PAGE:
$22m for three govt-led critical minerals research projects

Brandon How

Three research projects aimed at growing Australia’s critical minerals industry have been funded through the federal government’s Critical Minerals Research and Development Hub.

Resources minister Madeleine King announced $22 million in grants funding for the tranche two projects, to be led by hub members ANSTO, CSIRO and Geoscience Australia, on Monday.

The funding makes up almost half the $50.5 million committed to the Critical Minerals Research and Development Hub (R&D Hub) by the former Coalition government and funded by in the Albanese government’s 2022 Budget.

The program will run over the next three years and is intended to improve access to “knowledge, technology and IP on critical mineral extraction and processing” for Australian critical minerals producers, which includes the scaling and commercialisation of research.

The first tranche of projects are already underway having been funded in the October 2022 Budget. Tranche one funding will run until June 2026 meaning all expected R&D Hub funding has been committed.

First tranche projects include a criticality and opportunity assessment, which informed the update to Australia’s critical minerals list, as well as R&D on the production of high purity silica and high purity alumina.

Resources minister Madeleine King delivers a resources statement to parliament in March. Image: Twitter

ANSTO will receive the largest of the grants at $13.9 million to accelerate discovery, extraction, and processing of rare earth elements from lower grade deposits.

The government will also provide $5.2 million to CSIRO to develop IP and knowhow to support the production of high purity metals and materials for lithium, rare earths, tungsten ores, and refractory metals, which includes tungsten and molybdenum among other critical minerals.

The remaining $2.7 million will support Geoscience Australia research into domestic industry opportunities for critical minerals. In particular, it will focus on gallium, germanium, and indium, common by-products from the processing of primary commodities like bauxite and zinc.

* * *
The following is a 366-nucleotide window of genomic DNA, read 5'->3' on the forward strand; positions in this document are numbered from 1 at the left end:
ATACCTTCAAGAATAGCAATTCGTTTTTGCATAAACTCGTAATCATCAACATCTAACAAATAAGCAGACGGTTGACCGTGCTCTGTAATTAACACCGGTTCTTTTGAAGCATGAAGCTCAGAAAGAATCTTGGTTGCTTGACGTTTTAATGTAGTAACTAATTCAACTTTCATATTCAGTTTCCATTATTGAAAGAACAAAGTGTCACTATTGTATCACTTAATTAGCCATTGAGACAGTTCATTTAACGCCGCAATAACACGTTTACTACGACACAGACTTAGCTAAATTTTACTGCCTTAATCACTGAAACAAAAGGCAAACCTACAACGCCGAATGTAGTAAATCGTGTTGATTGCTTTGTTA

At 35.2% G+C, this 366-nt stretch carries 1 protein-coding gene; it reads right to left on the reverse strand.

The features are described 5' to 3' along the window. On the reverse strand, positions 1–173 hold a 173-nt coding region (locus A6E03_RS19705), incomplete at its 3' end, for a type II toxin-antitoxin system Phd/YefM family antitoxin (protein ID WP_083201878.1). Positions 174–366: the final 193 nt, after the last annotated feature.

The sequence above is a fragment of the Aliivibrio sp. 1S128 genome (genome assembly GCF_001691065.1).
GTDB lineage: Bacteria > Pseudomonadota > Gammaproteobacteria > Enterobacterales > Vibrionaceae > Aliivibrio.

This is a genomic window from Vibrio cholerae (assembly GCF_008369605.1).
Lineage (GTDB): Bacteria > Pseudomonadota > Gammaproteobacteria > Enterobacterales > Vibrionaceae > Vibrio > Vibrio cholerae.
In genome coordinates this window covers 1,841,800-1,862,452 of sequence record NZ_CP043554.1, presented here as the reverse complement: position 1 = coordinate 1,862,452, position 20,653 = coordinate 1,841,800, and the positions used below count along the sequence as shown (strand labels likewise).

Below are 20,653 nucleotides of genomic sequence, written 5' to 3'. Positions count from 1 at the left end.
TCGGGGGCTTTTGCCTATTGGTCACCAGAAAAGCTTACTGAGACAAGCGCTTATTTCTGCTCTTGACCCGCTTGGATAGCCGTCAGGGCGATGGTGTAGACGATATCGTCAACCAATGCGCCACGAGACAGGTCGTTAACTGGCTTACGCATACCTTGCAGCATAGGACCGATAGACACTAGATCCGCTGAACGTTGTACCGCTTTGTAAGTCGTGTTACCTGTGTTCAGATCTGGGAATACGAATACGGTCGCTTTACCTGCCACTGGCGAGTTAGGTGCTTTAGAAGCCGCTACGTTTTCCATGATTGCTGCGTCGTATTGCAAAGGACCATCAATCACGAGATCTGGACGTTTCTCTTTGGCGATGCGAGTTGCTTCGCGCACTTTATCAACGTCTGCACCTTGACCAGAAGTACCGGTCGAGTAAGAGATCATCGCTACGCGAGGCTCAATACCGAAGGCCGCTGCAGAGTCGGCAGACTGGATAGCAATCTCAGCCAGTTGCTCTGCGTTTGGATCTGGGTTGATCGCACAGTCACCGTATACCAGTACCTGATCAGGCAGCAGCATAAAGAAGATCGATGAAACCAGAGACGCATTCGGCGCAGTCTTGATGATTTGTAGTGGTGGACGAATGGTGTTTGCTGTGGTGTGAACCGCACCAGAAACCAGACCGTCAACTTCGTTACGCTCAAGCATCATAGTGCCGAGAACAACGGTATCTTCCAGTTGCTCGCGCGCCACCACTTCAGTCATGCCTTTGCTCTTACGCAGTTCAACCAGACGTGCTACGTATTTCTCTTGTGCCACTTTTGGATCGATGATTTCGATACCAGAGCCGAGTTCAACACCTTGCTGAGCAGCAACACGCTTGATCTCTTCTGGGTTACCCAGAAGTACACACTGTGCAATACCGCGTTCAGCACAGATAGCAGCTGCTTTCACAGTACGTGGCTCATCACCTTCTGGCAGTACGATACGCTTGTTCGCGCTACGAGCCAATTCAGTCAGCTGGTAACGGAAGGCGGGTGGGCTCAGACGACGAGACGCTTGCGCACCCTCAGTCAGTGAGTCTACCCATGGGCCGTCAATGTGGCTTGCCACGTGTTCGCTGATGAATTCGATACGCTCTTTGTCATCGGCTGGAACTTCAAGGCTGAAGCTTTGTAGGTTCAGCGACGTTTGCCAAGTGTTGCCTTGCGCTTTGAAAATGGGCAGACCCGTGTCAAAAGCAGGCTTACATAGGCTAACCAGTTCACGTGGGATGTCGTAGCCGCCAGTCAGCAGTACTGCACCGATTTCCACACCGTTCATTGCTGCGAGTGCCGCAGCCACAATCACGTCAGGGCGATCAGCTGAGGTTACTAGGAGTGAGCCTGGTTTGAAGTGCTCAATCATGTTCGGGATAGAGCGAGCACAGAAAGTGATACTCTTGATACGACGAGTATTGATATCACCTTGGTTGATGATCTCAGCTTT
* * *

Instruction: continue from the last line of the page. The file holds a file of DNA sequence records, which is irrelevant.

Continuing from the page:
All three agencies are expected to work closely with industry and universities on critical minerals research, as per the criteria for tranche two. Partner organisations will be determined during project implementation by each agency, according to a CSIRO spokesperson.

The announcement of funding under the R&D Hub comes less than a month after the federal government added five additional minerals to its critical minerals list.

Ms King said the new research project would support the federal government’s Critical Minerals Strategy 2023 and “ambition for Australia to be a global clean energy supplier”.

“The path to net zero by 2050 runs through Australia’s resources sector. The new research will help Australia further develop critical minerals and rare earths processes and encourage downstream processing to produce components for clean technologies,” Ms King said.

Applicants were initially expected to include an estimated reduction of environmental impact of the research project’s technology compared to conventional technologies in an end of project report. This requirement was later removed from the sample grant agreement as it was “determined to be out of the scope for the program”, according to GrantConnect.

The R&D hub was a part of a broader $250.5 million critical minerals support package announced under the former Coalition government’s Critical Minerals Strategy in the run up to the 2022 federal election.

Another component of the package — a $200 million Critical Minerals Accelerator — was effectively cut by $100 million in the Albanese government’s 2022 Budget when it was replaced by the $50 million Critical Minerals Development Program.

The Coalition had previously awarded $50 million in grants under the Accelerator initiative in a closed funding round, within a month of it being announced.

Editor’s note: This story has been updated to include additional information provided by CSIRO.

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